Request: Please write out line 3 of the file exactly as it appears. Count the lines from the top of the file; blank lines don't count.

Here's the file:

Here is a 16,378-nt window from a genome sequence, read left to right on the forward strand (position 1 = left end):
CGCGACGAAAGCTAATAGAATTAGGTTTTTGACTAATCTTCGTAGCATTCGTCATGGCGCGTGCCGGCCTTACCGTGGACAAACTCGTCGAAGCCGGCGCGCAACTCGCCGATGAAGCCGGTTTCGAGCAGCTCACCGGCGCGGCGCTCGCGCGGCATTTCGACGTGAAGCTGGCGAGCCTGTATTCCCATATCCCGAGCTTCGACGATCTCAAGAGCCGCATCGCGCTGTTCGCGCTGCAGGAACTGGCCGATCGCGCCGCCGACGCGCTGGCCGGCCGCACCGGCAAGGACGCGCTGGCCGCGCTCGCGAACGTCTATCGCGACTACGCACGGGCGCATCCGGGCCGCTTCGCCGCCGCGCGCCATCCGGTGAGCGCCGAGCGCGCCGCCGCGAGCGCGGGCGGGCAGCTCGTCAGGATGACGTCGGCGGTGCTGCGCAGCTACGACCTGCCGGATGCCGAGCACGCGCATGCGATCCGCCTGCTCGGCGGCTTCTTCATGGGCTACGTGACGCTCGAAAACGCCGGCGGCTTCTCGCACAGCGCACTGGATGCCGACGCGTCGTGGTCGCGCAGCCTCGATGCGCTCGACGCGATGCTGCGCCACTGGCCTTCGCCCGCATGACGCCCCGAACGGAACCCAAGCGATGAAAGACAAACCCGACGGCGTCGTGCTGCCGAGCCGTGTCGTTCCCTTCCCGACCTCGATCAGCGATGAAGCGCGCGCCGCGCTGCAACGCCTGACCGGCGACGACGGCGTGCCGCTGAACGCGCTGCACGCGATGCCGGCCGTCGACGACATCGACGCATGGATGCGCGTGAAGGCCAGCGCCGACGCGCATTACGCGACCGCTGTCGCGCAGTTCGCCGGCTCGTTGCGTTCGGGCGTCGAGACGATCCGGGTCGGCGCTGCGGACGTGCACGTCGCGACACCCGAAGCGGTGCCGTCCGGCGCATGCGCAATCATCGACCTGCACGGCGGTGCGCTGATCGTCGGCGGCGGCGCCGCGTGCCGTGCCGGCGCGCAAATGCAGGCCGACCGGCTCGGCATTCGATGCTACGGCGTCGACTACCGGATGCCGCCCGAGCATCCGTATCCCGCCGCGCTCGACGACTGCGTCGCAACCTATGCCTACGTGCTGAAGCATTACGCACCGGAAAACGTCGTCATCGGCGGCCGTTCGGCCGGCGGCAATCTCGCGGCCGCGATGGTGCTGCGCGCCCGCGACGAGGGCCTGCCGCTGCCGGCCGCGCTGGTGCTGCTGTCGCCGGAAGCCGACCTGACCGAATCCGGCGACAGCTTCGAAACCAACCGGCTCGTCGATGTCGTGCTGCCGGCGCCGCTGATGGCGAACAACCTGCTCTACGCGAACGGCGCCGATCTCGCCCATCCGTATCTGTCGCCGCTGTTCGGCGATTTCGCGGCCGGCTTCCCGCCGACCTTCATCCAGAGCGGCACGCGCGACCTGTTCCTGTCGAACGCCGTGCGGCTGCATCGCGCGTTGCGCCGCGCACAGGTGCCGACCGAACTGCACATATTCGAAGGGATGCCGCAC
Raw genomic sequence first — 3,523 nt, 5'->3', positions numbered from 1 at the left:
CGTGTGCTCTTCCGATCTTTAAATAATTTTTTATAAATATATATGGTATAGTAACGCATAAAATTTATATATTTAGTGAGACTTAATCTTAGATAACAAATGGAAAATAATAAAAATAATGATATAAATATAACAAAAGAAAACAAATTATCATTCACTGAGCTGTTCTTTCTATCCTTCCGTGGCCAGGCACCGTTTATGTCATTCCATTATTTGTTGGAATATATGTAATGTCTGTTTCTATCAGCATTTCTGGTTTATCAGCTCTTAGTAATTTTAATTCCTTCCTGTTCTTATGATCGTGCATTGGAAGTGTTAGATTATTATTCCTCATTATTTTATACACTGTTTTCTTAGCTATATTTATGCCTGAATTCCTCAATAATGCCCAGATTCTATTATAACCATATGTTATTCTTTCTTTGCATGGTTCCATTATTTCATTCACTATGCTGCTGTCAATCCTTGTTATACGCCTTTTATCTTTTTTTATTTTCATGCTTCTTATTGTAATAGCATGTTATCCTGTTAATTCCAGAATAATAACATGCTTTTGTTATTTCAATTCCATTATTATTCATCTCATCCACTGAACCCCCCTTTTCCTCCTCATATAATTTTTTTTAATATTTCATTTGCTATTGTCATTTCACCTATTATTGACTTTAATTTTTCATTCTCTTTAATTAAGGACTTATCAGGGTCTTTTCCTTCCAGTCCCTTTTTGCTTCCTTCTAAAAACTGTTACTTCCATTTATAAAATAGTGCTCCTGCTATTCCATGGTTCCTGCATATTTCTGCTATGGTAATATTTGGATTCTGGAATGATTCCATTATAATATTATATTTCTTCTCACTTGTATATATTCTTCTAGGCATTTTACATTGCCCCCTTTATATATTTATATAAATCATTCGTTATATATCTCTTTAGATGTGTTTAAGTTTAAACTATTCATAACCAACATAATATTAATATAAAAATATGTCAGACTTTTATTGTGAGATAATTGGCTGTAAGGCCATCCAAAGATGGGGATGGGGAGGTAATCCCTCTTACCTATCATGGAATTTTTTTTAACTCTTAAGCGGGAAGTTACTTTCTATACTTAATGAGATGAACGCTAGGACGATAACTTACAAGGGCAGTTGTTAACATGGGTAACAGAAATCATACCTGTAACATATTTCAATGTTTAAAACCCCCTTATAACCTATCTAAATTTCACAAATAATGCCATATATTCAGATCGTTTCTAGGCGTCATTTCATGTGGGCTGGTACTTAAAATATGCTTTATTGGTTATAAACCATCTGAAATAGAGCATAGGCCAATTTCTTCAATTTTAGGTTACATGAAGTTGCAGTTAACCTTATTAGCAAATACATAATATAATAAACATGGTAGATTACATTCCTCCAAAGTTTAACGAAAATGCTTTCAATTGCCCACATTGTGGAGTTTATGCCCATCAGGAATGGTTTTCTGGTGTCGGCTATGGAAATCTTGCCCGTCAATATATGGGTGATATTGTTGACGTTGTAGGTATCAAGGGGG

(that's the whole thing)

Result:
Raw genomic sequence first — 3,523 nt, 5'->3', positions numbered from 1 at the left: